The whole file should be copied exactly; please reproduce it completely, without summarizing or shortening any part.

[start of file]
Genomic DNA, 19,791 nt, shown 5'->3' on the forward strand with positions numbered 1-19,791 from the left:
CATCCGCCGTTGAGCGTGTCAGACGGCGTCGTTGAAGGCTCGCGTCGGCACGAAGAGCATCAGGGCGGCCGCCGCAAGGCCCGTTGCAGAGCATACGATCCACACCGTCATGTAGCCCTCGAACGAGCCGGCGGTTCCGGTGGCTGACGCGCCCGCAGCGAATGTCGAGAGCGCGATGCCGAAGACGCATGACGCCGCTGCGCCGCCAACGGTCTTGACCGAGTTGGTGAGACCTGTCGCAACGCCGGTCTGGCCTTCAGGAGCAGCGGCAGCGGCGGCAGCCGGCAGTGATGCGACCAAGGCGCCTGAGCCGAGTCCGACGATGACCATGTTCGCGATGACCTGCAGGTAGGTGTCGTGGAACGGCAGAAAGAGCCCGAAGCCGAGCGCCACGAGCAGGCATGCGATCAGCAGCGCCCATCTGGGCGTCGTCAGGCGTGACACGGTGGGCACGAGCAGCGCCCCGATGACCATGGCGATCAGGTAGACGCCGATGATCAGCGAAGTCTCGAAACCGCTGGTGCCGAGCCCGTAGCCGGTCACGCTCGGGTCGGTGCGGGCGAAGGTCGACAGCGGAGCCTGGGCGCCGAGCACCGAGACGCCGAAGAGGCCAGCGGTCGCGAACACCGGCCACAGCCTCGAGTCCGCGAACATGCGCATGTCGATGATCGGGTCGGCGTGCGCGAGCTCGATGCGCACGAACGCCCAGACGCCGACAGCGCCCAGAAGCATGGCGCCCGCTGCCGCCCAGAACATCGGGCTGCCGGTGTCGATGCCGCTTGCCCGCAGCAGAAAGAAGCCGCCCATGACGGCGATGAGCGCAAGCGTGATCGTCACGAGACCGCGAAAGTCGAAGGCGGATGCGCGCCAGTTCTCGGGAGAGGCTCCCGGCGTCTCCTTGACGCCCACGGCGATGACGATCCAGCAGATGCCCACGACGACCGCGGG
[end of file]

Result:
Genomic DNA, 19,791 nt, shown 5'->3' on the forward strand with positions numbered 1-19,791 from the left:
CATCCGCCGTTGAGCGTGTCAGACGGCGTCGTTGAAGGCTCGCGTCGGCACGAAGAGCATCAGGGCGGCCGCCGCAAGGCCCGTTGCAGAGCATACGATCCACACCGTCATGTAGCCCTCGAACGAGCCGGCGGTTCCGGTGGCTGACGCGCCCGCAGCGAATGTCGAGAGCGCGATGCCGAAGACGCATGACGCCGCTGCGCCGCCAACGGTCTTGACCGAGTTGGTGAGACCTGTCGCAACGCCGGTCTGGCCTTCAGGAGCAGCGGCAGCGGCGGCAGCCGGCAGTGATGCGACCAAGGCGCCTGAGCCGAGTCCGACGATGACCATGTTCGCGATGACCTGCAGGTAGGTGTCGTGGAACGGCAGAAAGAGCCCGAAGCCGAGCGCCACGAGCAGGCATGCGATCAGCAGCGCCCATCTGGGCGTCGTCAGGCGTGACACGGTGGGCACGAGCAGCGCCCCGATGACCATGGCGATCAGGTAGACGCCGATGATCAGCGAAGTCTCGAAACCGCTGGTGCCGAGCCCGTAGCCGGTCACGCTCGGGTCGGTGCGGGCGAAGGTCGACAGCGGAGCCTGGGCGCCGAGCACCGAGACGCCGAAGAGGCCAGCGGTCGCGAACACCGGCCACAGCCTCGAGTCCGCGAACATGCGCATGTCGATGATCGGGTCGGCGTGCGCGAGCTCGATGCGCACGAACGCCCAGACGCCGACAGCGCCCAGAAGCATGGCGCCCGCTGCCGCCCAGAACATCGGGCTGCCGGTGTCGATGCCGCTTGCCCGCAGCAGAAAGAAGCCGCCCATGACGGCGATGAGCGCAAGCGTGATCGTCACGAGACCGCGAAAGTCGAAGGCGGATGCGCGCCAGTTCTCGGGAGAGGCTCCCGGCGTCTCCTTGACGCCCACGGCGATGACGATCCAGCAGATGCCCACGACGACCGCGGG